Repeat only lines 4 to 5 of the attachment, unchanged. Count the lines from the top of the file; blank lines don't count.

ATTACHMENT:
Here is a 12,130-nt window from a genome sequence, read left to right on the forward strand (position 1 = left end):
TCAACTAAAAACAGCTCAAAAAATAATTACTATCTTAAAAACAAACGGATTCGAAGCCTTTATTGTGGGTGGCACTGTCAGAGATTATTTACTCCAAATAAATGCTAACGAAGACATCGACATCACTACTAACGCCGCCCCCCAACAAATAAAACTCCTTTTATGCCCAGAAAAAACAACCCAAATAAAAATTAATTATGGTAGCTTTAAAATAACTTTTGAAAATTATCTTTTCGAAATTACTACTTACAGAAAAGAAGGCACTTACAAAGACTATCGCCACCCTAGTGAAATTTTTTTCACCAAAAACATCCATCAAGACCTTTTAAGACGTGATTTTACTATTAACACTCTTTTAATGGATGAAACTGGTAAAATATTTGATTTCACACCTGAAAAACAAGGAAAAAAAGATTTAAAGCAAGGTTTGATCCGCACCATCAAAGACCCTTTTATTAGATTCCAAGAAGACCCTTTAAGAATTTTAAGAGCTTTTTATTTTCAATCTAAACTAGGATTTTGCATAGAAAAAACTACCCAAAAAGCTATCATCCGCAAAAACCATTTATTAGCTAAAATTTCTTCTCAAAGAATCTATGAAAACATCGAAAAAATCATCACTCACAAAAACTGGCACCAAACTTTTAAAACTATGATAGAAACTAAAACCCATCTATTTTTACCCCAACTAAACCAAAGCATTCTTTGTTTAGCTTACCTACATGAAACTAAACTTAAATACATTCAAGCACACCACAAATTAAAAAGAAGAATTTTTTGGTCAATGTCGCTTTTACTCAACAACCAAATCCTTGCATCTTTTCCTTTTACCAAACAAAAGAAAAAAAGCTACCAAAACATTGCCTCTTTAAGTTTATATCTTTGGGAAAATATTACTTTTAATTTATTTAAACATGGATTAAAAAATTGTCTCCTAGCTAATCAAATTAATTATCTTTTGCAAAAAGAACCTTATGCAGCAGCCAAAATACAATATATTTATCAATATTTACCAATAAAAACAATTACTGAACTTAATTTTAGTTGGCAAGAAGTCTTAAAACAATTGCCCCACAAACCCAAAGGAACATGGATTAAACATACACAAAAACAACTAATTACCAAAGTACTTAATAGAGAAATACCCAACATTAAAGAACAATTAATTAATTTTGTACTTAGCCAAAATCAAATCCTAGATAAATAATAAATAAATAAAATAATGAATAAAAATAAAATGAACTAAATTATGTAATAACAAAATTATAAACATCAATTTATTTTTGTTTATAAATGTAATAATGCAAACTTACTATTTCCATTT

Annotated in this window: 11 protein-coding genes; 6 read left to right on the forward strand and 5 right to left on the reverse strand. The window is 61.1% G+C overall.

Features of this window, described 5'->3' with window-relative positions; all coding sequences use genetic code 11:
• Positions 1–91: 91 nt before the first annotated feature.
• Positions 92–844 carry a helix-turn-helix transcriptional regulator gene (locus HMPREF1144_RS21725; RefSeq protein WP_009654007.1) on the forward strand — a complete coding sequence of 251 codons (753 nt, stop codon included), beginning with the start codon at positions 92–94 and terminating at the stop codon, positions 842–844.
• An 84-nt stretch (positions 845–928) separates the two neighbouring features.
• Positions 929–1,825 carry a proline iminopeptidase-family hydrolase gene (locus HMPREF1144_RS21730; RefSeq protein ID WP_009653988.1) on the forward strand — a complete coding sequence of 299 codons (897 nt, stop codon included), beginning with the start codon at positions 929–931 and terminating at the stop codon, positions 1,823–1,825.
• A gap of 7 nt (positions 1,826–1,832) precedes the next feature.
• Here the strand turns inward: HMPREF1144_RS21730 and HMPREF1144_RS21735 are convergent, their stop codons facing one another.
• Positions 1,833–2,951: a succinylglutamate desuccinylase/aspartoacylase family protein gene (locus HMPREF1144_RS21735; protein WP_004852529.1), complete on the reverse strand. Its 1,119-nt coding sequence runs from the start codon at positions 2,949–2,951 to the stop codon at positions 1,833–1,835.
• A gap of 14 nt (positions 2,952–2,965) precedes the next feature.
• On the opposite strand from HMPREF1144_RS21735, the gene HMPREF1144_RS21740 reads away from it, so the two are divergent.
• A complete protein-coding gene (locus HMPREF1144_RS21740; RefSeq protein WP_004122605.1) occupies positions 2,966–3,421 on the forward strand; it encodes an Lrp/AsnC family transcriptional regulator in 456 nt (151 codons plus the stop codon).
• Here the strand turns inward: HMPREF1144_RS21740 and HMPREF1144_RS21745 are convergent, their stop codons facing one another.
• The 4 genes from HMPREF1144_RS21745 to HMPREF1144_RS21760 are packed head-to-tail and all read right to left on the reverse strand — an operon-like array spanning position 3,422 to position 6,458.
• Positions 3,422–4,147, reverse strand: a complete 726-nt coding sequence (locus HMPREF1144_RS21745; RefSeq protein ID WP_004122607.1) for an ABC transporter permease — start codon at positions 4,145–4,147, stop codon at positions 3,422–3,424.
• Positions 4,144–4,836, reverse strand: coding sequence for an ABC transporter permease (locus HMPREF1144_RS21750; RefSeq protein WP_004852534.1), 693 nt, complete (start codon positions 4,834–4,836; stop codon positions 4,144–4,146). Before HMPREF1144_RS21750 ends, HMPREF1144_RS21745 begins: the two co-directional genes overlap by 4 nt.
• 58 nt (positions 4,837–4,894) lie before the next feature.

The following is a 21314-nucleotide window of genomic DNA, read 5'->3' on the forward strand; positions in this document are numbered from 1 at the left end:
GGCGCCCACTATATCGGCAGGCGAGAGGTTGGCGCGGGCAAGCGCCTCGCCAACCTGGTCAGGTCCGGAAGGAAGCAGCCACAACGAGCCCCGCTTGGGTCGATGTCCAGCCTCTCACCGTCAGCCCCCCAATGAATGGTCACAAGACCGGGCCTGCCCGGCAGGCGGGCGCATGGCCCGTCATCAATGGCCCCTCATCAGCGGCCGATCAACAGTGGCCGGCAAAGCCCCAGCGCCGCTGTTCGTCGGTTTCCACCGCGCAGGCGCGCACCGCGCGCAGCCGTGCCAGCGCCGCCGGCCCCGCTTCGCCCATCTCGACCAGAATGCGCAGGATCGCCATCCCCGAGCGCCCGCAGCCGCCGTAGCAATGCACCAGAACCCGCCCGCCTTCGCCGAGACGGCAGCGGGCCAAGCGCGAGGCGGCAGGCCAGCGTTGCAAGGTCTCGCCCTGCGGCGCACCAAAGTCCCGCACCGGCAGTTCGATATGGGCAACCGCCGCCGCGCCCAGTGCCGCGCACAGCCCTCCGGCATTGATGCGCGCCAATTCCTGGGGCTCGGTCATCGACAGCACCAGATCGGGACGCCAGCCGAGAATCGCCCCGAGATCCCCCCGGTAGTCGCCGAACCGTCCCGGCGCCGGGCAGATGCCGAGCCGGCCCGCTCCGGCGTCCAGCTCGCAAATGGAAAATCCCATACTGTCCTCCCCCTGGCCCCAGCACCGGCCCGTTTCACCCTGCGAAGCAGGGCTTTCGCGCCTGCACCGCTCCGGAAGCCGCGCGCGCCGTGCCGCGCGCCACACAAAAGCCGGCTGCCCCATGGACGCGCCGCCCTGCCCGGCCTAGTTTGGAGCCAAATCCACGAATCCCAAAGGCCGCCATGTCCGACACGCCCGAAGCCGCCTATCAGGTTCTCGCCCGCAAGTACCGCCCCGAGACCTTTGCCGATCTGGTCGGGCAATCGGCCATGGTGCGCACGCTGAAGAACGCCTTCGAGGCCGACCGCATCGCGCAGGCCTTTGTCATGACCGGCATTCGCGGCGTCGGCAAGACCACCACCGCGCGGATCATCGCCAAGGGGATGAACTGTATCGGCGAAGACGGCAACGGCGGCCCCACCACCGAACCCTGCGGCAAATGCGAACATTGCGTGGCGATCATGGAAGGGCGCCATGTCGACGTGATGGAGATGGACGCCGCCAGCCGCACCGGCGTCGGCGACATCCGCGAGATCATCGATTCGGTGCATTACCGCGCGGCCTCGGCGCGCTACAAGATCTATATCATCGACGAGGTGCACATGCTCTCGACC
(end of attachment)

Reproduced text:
Features of this window, described 5'->3' with window-relative positions; all coding sequences use genetic code 11:
• Positions 1–91: 91 nt before the first annotated feature.